A pursuit case could satisfy that standard if, for example, taking the time to seek a warrant would risk the destruction of evidence; would allow the suspect to escape; or would endanger occupants of the home, members of the public, or the officers themselves. But absent such risks (or some equally compelling law enforcement need) the only cost of seeking a warrant would be a brief pause before officers can enter the home. An officer’s preference to avoid that “inconvenience” or “slight delay” is certainly understandable. Chapman, 365 U.S. at 615. But this Court has never allowed mere convenience or efficiency to justify a warrantless home entry.

Brief of Petitioner at 15-16.

Lange points out that in many jurisdictions an officer can get a warrant without leaving the scene, and the process may take only five to fifteen minutes. In those jurisdictions, an officer could enter without a warrant only if the brief delay would compromise the compelling law enforcement need.

Lange argues that a categorical rule is never appropriate to determine whether circumstances are exigent. He cites a number of cases in which the Supreme Court has declined to make a categorical rule to determine exigency. Id. at 16-17. Even in pursuit cases, Lange says, a court should make case-by-case determinations as to whether the circumstances were actually exigent. That’s especially true when the officer is pursuing someone for a misdemeanor. Misdemeanors include a large variety of offenses.

A fleeing suspect in a violent crime will often pose an obvious safety risk. The same cannot be said of persons suspected of committing a vast array of nonviolent misdemeanors, from jaywalking, to loitering, to traffic offenses. A categorical misdemeanor-pursuit exception would ignore those distinctions, treating pursuit of teenagers walking home just after curfew the same as pursuit of a fleeing armed robber.

California’s Argument: Categorical Exception Only in Pursuit of a Felony

California, despite being the Respondent, does not support the decision below. California argues that the case should be dismissed, just like Lange does, but California support a different rule for the “hot pursuit” doctrine.

Where Lange argues the hot pursuit doctrine should not include any categorical rules, California argues that a rule in cases of felony pursuit would be appropriate. In other words, if an officer is chasing someone suspected of committing a felony, then the officer can pursue that person into a private place (like a home) that would otherwise require a warrant. However, regarding the chase of someone suspected of committing a misdemeanor, California agrees with Lange that the court should not create a categorical rule that an officer can skip the warrant.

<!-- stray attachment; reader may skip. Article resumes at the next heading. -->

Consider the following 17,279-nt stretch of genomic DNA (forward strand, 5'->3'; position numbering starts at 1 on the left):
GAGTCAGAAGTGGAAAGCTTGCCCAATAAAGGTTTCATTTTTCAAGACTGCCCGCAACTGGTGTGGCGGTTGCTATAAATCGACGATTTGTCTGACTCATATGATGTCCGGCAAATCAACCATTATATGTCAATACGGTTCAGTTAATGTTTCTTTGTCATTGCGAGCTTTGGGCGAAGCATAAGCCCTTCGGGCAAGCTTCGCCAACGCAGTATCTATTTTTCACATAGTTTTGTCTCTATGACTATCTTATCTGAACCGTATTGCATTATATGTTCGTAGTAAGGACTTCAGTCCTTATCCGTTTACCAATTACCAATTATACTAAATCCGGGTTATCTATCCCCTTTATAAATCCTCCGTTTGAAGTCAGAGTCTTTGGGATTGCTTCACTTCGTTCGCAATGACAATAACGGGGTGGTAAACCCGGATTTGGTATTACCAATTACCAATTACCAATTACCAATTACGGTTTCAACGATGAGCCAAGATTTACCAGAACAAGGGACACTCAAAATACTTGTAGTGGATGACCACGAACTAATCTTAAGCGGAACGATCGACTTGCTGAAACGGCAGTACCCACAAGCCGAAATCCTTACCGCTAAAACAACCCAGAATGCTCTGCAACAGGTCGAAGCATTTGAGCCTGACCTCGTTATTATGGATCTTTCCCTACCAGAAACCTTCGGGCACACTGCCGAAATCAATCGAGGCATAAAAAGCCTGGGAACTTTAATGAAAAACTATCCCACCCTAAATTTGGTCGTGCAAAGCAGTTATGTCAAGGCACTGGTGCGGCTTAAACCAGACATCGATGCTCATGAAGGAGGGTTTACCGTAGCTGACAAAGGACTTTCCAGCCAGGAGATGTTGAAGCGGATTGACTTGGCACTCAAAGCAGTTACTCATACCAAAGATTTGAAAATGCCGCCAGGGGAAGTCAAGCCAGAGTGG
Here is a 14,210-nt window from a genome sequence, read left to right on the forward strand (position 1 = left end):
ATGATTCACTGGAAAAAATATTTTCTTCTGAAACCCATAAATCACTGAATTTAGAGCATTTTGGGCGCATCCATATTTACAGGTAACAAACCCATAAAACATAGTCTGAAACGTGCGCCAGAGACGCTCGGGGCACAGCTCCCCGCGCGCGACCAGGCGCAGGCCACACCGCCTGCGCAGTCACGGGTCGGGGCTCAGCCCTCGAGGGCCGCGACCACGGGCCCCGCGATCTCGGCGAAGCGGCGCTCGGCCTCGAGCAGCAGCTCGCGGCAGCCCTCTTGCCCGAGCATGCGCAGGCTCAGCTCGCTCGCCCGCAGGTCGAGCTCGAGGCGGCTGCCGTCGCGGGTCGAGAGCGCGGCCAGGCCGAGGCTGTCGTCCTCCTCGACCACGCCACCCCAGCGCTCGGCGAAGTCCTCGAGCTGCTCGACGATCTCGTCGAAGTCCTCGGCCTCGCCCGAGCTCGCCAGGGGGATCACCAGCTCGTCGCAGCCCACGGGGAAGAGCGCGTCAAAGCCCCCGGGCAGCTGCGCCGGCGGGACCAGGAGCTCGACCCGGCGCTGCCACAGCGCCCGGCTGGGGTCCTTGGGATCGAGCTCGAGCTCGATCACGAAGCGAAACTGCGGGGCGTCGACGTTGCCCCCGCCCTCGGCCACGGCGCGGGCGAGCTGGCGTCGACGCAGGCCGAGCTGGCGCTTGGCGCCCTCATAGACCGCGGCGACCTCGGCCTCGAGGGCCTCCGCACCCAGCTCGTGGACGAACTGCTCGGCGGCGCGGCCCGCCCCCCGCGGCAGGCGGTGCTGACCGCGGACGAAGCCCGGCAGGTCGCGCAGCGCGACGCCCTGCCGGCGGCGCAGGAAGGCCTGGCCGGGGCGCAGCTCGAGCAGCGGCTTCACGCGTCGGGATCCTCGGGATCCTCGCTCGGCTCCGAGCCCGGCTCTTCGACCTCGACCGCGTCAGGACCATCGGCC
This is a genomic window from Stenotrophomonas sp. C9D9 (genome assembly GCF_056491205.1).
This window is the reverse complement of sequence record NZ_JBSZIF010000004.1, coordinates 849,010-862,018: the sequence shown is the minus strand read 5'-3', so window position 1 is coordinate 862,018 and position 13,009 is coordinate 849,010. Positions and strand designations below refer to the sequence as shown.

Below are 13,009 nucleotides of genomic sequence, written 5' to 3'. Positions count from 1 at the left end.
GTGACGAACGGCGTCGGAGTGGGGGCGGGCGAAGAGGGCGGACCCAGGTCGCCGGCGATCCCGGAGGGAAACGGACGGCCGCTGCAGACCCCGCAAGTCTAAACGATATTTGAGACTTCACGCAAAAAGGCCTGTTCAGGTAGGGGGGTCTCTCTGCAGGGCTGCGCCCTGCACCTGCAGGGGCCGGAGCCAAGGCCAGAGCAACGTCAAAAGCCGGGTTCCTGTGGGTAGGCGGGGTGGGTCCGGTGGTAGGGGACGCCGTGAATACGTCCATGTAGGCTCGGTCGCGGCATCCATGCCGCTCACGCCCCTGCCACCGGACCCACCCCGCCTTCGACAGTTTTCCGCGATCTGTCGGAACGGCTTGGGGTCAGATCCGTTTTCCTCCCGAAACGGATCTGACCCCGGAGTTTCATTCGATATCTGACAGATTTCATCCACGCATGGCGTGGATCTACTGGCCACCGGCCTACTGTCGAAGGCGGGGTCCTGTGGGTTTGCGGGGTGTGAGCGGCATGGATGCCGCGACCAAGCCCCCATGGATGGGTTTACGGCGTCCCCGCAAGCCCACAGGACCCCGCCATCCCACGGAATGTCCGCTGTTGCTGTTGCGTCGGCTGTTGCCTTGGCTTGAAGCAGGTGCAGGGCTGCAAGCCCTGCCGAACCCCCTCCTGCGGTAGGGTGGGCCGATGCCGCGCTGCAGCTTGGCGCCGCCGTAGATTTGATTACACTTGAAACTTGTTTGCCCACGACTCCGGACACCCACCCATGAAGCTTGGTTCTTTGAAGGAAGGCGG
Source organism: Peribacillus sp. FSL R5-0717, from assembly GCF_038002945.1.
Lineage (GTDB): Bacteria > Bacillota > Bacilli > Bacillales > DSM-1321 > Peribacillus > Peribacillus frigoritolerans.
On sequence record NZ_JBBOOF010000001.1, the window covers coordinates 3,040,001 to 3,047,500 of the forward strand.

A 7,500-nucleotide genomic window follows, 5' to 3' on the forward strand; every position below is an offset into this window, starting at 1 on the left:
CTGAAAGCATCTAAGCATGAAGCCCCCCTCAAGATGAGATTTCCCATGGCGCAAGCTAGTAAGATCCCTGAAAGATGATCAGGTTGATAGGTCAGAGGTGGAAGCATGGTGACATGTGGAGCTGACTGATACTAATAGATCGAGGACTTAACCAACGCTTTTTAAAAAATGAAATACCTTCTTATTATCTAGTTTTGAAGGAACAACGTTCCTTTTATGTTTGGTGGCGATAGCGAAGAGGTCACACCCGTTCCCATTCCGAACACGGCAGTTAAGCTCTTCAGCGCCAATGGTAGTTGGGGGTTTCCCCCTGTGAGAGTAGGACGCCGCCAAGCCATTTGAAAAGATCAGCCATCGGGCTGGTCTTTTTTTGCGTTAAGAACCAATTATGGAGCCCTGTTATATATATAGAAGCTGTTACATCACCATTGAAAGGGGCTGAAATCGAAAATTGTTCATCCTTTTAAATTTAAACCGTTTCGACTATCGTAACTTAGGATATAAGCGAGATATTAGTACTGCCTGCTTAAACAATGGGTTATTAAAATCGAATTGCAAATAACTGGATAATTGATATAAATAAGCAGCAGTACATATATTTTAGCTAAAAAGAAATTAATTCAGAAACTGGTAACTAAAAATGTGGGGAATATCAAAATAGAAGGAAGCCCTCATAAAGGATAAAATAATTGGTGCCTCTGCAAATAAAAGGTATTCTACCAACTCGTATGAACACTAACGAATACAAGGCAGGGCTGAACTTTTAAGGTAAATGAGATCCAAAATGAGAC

Amicus Curiae’s Argument: Categorical Rule in All Pursuit Cases, Including Misdemeanors

The Supreme Court appointed Amanda K. Rice to argue in support of the lower court decision in the case because California jumped ship. Rice argues for a categorical rule that an officer can chase any suspect who is fleeing, no matter how minor the crime.

According to Rice, an officer does not have time to make case-specific balancing decisions about the exigency of a situation when in hot pursuit of a suspect. It’s just not practical to expect that of officers dealing with a fleeing suspect. Furthermore, expecting officers to wait for a warrant in cases of hot pursuit is impractical and will hinder effective policing.

Rice argues the Fourth Amendment warrant requirement gives way in the hot pursuit context, The government has “strong interests in quickly apprehending fleeing suspects,” and “[a] fleeing suspect has significantly diminished privacy interests.” 

Rice points to precedent from the Supreme Court which held that an officer has the right to pursue a fleeing suspect and enter a home without a warrant. In United States v. Santana (1976), the Supreme Court addressed a case regarding a felony hot pursuit, but the Court’s decision arguably supported a categorical rule without making the type of crime a part of the rule.

The Supreme Court will hear arguments on February 24, 2021.

Decision Analysis

On June 23, 2021 the Supreme Court ruled in Lange v. California, a case asking when officers can escape the Fourth Amendment warrant requirement. The Court ruled that the Fourth Amendment does not grant a categorical exception to the warrant requirement for an officer who is pursuing someone suspected of violating a misdemeanor.

Case Background

Arthur Lange was acting bizarrely in his vehicle when an officer took attention to him. The officer flashed patrol lights on Lange, who then retreated into his nearby garage. The officer followed Lange into the garage and ended up arresting Lange for driving under the influence of alcohol. Prior to entering the garage, the officer only had evidence of Lange violating misdemeanors, such as playing music loudly and honking.